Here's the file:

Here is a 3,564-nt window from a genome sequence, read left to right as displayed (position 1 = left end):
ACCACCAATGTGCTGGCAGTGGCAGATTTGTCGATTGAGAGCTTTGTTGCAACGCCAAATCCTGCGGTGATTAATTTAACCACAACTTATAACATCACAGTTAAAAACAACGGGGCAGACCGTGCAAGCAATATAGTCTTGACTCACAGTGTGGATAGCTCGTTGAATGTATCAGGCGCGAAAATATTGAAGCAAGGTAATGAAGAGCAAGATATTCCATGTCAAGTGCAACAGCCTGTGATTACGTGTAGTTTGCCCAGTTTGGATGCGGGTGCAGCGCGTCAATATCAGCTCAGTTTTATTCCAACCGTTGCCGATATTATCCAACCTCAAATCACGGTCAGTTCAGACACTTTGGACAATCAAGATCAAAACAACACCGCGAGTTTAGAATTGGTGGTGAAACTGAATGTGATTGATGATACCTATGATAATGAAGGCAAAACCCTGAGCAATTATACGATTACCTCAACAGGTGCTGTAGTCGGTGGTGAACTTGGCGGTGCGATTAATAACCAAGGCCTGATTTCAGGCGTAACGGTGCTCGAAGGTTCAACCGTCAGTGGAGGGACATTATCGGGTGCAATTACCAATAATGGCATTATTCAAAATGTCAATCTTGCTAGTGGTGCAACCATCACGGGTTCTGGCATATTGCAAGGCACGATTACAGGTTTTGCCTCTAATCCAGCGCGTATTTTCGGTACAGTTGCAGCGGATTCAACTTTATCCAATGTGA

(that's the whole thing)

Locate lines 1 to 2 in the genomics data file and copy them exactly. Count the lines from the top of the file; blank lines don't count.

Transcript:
Here is a 3,564-nt window from a genome sequence, read left to right as displayed (position 1 = left end):
ACCACCAATGTGCTGGCAGTGGCAGATTTGTCGATTGAGAGCTTTGTTGCAACGCCAAATCCTGCGGTGATTAATTTAACCACAACTTATAACATCACAGTTAAAAACAACGGGGCAGACCGTGCAAGCAATATAGTCTTGACTCACAGTGTGGATAGCTCGTTGAATGTATCAGGCGCGAAAATATTGAAGCAAGGTAATGAAGAGCAAGATATTCCATGTCAAGTGCAACAGCCTGTGATTACGTGTAGTTTGCCCAGTTTGGATGCGGGTGCAGCGCGTCAATATCAGCTCAGTTTTATTCCAACCGTTGCCGATATTATCCAACCTCAAATCACGGTCAGTTCAGACACTTTGGACAATCAAGATCAAAACAACACCGCGAGTTTAGAATTGGTGGTGAAACTGAATGTGATTGATGATACCTATGATAATGAAGGCAAAACCCTGAGCAATTATACGATTACCTCAACAGGTGCTGTAGTCGGTGGTGAACTTGGCGGTGCGATTAATAACCAAGGCCTGATTTCAGGCGTAACGGTGCTCGAAGGTTCAACCGTCAGTGGAGGGACATTATCGGGTGCAATTACCAATAATGGCATTATTCAAAATGTCAATCTTGCTAGTGGTGCAACCATCACGGGTTCTGGCATATTGCAAGGCACGATTACAGGTTTTGCCTCTAATCCAGCGCGTATTTTCGGTACAGTTGCAGCGGATTCAACTTTATCCAATGTGA